How to Play Chess Like Beth Harmon
Since its debut on Netflix, ‘The Queen’s Gambit’ has taken audiences around the world by storm. It quickly became a record-breaking show and was watched by 62 million households in the first month.
We follow the young Beth Harmon, a chess prodigy, on her way to stardom. The story about an orphan turned global chess champion has led to a huge boom in people playing the game, especially women. She has motivated the world to learn chess, but how can you learn to play like Beth Harmon?
I don’t insinuate that most, or any of us can ever reach the level of Harmon. But she can still teach us some valuable lessons about how to improve as chess players. These are the most insightful lessons I got from watching Beth Harmon learn to play chess.
Harmon discovered the game of chess when she was nine and learned to play with the janitor of the orphanage she was living, Mr Shaibel. She quickly became obsessed, as she had few other interests. Beth snuck down to the basement on any available opportunity, and when she wasn’t playing the game, she was constantly thinking about it. The fastest way to learn any skill is by fully devoting yourself to it.
Mr Shaibel realised that Beth had talent and commitment to the game, so he facilitated her improvement by introducing her to some chess books. Harmon devoured the books and memorised them completely. This singular focus on chess meant that she had an advantage on most people, who also had other things going on in their lives. For Beth Harmon, life was all about chess.
Beth quickly realised that she could visualise the chessboard and play through games in her head. This was extremely helpful to her development, as she only had the opportunity to play with Mr Shaibel on Sundays. Being able to play through moves without physically moving the pieces is an essential skill to have. It’s is critical to evaluate how the board looks, in say five moves, to decide on your next best move.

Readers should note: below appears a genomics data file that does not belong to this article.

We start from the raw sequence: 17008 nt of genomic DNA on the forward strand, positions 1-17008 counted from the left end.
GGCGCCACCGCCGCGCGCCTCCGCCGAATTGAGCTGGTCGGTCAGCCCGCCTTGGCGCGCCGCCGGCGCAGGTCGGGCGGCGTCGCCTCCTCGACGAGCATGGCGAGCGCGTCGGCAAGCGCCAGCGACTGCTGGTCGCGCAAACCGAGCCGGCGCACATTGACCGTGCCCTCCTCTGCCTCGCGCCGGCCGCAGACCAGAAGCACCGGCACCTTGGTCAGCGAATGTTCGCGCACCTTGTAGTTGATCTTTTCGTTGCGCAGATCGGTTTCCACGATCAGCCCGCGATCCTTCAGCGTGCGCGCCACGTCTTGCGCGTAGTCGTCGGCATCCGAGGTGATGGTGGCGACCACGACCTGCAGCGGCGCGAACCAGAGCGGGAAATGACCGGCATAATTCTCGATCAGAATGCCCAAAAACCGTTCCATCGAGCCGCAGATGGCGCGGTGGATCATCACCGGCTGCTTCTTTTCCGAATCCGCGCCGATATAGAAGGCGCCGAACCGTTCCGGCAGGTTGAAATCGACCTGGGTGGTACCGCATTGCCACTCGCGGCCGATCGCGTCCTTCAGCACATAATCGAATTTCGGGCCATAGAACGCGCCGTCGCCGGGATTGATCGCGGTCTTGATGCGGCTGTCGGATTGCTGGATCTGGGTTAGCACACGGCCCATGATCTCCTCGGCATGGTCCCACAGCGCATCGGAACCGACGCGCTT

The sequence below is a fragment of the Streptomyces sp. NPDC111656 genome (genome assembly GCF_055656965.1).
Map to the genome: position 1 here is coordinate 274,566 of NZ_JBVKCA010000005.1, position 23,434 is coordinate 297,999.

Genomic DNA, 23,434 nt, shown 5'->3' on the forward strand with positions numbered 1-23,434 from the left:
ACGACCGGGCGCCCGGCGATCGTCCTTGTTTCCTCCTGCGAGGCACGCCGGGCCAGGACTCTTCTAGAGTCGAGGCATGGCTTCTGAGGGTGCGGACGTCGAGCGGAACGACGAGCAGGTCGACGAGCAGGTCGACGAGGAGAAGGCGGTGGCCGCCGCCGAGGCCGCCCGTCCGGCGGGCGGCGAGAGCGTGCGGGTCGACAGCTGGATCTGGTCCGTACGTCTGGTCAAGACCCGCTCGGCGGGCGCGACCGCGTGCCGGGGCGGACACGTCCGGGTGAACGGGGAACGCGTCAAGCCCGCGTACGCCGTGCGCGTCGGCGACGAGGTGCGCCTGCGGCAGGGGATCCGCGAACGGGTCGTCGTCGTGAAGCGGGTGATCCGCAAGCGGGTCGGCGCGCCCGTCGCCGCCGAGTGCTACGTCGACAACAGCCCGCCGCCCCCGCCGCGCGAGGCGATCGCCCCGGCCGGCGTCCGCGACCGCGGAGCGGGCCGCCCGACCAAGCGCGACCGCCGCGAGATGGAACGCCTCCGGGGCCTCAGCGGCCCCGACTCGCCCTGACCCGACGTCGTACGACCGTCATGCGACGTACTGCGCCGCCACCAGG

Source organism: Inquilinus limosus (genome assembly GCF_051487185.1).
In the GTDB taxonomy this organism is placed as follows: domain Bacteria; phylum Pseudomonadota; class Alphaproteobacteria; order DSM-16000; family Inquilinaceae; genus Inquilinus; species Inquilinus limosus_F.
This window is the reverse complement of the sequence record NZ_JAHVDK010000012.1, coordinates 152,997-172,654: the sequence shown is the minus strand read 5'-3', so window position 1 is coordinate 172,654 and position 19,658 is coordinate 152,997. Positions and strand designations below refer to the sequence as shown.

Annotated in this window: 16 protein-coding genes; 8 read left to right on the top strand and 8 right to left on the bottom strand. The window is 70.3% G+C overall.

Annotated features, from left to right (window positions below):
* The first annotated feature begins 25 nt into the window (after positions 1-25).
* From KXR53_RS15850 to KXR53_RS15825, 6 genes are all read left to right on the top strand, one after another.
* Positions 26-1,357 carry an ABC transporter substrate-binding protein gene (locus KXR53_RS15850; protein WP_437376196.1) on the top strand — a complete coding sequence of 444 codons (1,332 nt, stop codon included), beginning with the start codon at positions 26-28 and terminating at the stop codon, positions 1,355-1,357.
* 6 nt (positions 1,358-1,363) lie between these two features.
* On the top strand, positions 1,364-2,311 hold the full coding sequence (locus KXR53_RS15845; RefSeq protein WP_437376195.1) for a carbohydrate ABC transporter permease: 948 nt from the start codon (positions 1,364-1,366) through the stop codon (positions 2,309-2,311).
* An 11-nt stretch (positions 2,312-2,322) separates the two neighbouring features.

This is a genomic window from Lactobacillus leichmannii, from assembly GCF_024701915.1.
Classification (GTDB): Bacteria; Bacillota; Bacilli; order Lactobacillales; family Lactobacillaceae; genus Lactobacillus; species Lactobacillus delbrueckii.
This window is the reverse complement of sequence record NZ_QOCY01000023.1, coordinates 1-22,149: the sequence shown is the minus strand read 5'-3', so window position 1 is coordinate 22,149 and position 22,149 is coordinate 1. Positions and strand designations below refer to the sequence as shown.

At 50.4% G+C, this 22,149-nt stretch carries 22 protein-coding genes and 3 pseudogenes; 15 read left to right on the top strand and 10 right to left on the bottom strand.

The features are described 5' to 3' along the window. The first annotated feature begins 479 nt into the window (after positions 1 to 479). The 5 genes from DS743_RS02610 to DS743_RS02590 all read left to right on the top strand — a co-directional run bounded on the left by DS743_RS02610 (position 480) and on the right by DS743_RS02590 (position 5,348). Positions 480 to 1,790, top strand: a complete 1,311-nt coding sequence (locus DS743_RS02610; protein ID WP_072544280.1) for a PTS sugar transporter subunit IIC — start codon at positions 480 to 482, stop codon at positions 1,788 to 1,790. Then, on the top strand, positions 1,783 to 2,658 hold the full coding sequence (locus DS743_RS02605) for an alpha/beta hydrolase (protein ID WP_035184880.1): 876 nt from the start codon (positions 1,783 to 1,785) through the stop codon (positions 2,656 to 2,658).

Beth’s visualisation was made more vivid by the tranquillisers she was given, which helped her practice chess by imagining a chessboard in the ceiling above her bed. Although some drugs have illusionary effects, they are not required to imagine chess moves in your mind.
It is quite common for strong chess players to play so-called blindfold chess, where they play through games without seeing the board. Timor Gareyev holds the world-record for playing most blindfold games at a time, 48 games. On top of winning 80% of the games, he also rode an exercise bike 50 miles, whilst breaking the record in a 23-hour session.
Playing games in your mind is quite feasible, and if you devote yourself to chess, you will most likely start dreaming of chess moves and be able to see a series of moves in your mind, without the help of any drugs.
Beth Harmon often played moves on intuition, which means that she didn’t spend a long time calculating whether it was good or not. She simply had an instinct that a move would work, without knowing exactly why.
It is a common misconception that intuition is some magical ability you’re blessed with. The truth is that it’s only strong players who develop a good intuition. Only by developing an advanced understanding of the game and having a memory bank of similar situations to draw upon, can you obtain the level to play strong moves without having to think for long. Magnus Carlsen, the current world champion, is known for having an excellent intuition for the game. But he only developed this skill by committing himself to first learn the game to a very high level, through in-depth study.
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Hating to lose
Beth Harmon hates to lose. This is typical for champions in many sports, who use this intense hate of losing as motivation to become better. Magnus Carlsen is often so angry after losing a game of chess that he’s barely able to give an interview to the press.